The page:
The first thing I did yesterday morning was to call Cork Adams at Precision Wire Wheel, and the information he gave me made me feel that my wheels might not be as bad as it seems. I had heard before about British wire wheels having specific requirements for balancing, but I don’t know why I assumed Ferraris would be any different!
The hub of a wire wheel seats to the hub on the car via beveled mating surface. If any other surface is used to check for trueness, there will be inaccuracies. It seems this was the case with what happened at the tire shop the other day. The wheel was mounted to the balancing machine where the outer ring of the hub was used seated to the machine. This surface where the spokes are mounted, is not always true, and should not be used to balance the wheel.
Just to make myself feel a little better I checked for trueness with a wheel mounted on one of the hubs. Instead of getting really anal with a dial indicator, I used this phillips head screwdriver clamped to a jack stand to check by eye. I left a slight air gap between the wheel and the screwdriver, and carefully turned the wheel. I measured three points on the wheel, the outside of the rim (as pictured), and both bead seats where the tire would mount to the inside of the wheel. There was a slight deviation, but certainly not as bad as it looked a couple of days ago. Cork trues wheels to 0.010 inches in wobble (what we would be checking in this picture), and 0.020 inches in up and down movement. His extreme accuracy guarantees no returns on his work. Cork explained the even Porsche allows 0.040 inches deviation on the Rudge knock offs, which he thinks is excessive. I guess it’s all a matter of taste, and acceptable vibration.
Cork Adams suggested I take my wheels back to the tire shop and see if they would mount one of their cone adapters to the rear face of the wheel. We needed to find one that would fit to the bevel of the wheel, and allow that to be our reference point for trueness. Unfortunately, we looked at all the combinations of cones and adapters, and couldn’t find something that would work! So I spent another morning taking my tires and wheels out for a drive!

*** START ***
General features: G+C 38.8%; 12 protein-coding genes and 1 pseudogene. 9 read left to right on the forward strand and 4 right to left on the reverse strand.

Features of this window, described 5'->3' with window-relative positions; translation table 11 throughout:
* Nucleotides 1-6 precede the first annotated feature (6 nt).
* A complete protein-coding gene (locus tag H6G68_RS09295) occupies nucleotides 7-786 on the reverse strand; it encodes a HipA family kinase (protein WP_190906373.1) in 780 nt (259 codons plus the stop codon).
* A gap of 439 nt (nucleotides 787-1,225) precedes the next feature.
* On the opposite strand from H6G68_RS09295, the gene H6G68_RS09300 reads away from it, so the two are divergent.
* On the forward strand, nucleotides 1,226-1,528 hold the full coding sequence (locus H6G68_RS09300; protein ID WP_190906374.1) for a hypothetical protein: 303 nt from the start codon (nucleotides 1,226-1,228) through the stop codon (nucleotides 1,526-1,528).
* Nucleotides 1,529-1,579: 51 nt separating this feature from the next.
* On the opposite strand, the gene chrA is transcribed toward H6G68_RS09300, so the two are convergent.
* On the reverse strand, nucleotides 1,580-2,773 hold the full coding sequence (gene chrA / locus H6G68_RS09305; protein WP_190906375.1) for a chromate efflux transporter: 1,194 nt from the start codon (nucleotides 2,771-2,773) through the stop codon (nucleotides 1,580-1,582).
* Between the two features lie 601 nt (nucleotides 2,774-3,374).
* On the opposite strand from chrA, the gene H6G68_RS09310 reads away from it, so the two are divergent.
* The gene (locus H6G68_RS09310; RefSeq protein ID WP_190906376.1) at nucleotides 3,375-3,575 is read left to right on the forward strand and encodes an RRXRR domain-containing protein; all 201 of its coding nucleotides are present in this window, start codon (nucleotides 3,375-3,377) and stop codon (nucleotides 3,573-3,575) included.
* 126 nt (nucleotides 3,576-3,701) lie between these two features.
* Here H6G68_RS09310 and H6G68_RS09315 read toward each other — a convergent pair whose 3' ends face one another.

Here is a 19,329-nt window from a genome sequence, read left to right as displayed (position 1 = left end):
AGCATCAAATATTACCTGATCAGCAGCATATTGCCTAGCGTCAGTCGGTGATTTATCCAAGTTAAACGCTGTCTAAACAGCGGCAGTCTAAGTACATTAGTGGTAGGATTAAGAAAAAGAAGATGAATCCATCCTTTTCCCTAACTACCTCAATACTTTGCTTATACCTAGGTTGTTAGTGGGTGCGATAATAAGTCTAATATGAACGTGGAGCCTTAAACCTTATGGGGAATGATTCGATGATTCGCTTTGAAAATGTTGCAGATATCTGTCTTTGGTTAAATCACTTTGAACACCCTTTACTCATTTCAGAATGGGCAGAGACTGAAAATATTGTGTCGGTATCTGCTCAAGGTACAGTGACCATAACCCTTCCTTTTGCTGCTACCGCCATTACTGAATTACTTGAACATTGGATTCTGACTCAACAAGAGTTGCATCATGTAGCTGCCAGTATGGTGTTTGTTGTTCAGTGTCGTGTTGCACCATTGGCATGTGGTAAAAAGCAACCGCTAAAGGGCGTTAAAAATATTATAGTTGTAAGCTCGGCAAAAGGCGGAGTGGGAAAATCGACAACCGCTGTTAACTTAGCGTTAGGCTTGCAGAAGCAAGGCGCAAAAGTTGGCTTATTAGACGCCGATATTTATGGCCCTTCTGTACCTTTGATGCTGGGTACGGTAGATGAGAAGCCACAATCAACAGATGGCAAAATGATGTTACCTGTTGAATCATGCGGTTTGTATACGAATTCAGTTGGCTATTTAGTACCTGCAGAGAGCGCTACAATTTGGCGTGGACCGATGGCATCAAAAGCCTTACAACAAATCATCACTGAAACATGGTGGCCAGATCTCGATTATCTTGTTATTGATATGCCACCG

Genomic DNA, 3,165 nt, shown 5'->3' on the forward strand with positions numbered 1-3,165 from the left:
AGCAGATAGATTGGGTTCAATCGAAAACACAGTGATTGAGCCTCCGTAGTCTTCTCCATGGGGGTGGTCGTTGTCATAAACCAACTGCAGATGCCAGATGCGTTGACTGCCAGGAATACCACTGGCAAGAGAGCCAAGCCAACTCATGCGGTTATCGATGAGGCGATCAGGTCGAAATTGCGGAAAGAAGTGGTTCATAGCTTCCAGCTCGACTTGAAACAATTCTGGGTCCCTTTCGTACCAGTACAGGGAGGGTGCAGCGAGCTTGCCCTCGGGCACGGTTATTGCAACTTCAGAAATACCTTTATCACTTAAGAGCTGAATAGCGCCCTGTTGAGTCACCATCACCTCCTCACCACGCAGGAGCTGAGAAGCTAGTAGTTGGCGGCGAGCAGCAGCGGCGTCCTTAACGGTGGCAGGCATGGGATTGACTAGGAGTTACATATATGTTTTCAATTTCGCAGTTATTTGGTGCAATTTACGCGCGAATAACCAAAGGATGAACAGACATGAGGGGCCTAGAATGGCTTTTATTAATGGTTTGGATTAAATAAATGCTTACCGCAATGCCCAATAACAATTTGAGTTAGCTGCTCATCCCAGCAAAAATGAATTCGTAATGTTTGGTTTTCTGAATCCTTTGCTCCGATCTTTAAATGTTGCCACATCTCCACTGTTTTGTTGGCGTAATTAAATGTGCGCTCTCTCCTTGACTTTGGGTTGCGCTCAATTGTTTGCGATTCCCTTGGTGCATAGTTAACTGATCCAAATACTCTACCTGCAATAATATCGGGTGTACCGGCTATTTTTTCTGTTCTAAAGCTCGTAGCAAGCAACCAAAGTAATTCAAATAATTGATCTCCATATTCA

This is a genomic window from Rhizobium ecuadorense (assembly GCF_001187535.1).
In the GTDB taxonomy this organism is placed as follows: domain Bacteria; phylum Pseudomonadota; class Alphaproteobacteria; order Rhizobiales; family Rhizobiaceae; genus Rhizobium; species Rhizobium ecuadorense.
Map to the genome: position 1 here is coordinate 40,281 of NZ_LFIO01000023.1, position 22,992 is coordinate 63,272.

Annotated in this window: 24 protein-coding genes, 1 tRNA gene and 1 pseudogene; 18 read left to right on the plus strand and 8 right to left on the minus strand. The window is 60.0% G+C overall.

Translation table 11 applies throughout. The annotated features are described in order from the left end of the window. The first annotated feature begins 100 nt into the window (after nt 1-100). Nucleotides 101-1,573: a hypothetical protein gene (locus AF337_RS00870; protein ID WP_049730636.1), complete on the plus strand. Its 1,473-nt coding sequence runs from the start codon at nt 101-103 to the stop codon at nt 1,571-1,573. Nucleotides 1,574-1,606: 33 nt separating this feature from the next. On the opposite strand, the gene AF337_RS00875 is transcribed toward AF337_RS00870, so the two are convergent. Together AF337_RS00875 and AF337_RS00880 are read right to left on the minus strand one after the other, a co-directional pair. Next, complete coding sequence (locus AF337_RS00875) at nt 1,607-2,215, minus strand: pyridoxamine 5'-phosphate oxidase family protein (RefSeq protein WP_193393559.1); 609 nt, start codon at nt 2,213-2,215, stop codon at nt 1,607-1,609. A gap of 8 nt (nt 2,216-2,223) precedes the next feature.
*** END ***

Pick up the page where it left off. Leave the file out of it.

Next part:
Brian Brown, who works for Patrick Ottis Co. in Berkeley, told me they had special adapters made up for their local tire store to balance Borranis, so I think I’m at the same point. I spoke to my friend Dave, the CBS machinist, and he thinks he can machine an adapter to fit on the balancing machine that will work. I took some measurements of the balancing machine, and I’m going to bring him one of my wheels. I’m pretty confident we’ll come up with something that will work!
Many of you are probably wondering what has François done all these years of restoration. He takes his tires to a guy who has all the machines and adapters to do this kind of work, but he’s really expensive! It’s almost embarrassing to say how much it costs, even with Ferrari prices! I’m determined to find a cheaper alternative, and if I’m successful, I may even save some of François’ customers a buck or two!
Previous Restoration Day
Next Restoration Day
Ferrari Home Page